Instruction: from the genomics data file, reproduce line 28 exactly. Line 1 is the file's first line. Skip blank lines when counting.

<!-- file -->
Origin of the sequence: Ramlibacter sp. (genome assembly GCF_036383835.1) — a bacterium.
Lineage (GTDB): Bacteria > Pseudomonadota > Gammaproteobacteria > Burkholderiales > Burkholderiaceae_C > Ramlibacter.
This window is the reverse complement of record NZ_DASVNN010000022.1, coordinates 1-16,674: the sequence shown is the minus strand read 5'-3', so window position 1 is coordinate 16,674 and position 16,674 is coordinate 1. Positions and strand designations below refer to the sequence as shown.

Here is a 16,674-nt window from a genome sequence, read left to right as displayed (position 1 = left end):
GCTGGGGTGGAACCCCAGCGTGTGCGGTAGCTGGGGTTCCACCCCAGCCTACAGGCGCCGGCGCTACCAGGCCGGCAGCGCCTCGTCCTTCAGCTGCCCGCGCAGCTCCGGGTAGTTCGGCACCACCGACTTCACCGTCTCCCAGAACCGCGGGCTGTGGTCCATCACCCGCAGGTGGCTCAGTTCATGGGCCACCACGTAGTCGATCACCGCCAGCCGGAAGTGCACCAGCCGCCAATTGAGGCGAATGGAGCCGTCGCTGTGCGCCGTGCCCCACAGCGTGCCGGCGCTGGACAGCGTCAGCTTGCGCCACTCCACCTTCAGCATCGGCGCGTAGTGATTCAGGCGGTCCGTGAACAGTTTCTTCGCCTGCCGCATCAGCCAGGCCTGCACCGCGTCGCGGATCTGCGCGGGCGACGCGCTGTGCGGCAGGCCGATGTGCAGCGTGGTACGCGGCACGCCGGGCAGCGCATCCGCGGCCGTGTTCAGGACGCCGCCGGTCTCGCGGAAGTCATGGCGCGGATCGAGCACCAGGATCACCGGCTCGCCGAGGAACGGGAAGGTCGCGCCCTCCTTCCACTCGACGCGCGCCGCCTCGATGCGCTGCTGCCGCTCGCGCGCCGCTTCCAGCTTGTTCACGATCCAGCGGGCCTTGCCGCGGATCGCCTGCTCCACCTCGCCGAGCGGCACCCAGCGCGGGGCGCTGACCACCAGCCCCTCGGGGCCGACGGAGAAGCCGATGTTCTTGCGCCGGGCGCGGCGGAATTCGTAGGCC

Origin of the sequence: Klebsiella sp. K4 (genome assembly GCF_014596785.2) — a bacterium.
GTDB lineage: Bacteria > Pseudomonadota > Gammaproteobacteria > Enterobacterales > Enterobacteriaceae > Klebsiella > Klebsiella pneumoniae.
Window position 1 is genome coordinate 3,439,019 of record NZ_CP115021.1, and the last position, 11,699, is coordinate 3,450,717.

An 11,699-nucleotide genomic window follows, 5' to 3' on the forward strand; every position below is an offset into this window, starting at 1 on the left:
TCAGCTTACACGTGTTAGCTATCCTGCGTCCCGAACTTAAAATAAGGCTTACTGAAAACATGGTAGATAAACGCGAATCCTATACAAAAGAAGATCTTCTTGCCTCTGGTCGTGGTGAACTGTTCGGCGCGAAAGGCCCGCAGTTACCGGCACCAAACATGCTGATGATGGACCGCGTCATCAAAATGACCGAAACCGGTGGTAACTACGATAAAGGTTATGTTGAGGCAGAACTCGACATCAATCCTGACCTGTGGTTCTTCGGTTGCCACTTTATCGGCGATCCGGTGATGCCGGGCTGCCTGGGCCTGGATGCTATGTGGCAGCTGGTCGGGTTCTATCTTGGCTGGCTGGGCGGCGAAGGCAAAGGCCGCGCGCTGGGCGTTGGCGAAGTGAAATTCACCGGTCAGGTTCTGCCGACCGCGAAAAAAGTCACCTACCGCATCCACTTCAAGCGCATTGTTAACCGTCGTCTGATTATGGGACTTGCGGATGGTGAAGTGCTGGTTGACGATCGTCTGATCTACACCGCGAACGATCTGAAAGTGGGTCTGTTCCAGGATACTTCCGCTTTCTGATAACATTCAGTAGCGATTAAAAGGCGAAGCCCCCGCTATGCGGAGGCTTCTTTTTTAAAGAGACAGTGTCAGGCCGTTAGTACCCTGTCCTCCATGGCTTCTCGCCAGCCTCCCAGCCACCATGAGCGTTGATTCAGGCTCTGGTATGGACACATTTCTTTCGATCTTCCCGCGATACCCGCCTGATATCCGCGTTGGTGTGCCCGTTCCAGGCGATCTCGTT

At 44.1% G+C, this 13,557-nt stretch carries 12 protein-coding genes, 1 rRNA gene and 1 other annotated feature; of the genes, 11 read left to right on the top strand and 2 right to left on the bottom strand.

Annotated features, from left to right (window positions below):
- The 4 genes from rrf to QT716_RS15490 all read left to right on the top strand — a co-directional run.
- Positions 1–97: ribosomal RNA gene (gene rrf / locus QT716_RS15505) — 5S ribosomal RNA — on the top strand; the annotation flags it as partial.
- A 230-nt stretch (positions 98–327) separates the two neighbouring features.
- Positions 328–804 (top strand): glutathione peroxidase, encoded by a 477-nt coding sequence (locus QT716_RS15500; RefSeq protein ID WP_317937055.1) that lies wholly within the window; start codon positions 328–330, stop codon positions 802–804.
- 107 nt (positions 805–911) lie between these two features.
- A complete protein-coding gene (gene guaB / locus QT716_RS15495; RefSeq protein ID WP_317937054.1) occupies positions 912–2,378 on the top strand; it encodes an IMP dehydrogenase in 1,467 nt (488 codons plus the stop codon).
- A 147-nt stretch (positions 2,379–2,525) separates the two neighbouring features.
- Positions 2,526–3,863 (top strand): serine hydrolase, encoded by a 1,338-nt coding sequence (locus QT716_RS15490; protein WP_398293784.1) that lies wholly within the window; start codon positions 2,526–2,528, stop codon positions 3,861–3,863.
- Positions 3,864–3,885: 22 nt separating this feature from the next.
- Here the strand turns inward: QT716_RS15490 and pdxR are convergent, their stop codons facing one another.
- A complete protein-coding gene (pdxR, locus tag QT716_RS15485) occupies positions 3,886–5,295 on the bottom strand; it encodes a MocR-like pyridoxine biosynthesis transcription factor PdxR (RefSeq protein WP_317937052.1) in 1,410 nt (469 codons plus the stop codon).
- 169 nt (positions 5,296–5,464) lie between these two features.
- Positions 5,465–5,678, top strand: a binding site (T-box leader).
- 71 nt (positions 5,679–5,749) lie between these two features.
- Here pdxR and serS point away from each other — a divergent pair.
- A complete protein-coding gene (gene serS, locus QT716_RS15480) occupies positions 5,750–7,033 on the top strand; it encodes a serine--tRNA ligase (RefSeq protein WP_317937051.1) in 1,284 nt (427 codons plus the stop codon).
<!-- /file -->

- A complete protein-coding gene (gene serS, locus QT716_RS15480) occupies positions 5,750–7,033 on the top strand; it encodes a serine--tRNA ligase (RefSeq protein WP_317937051.1) in 1,284 nt (427 codons plus the stop codon).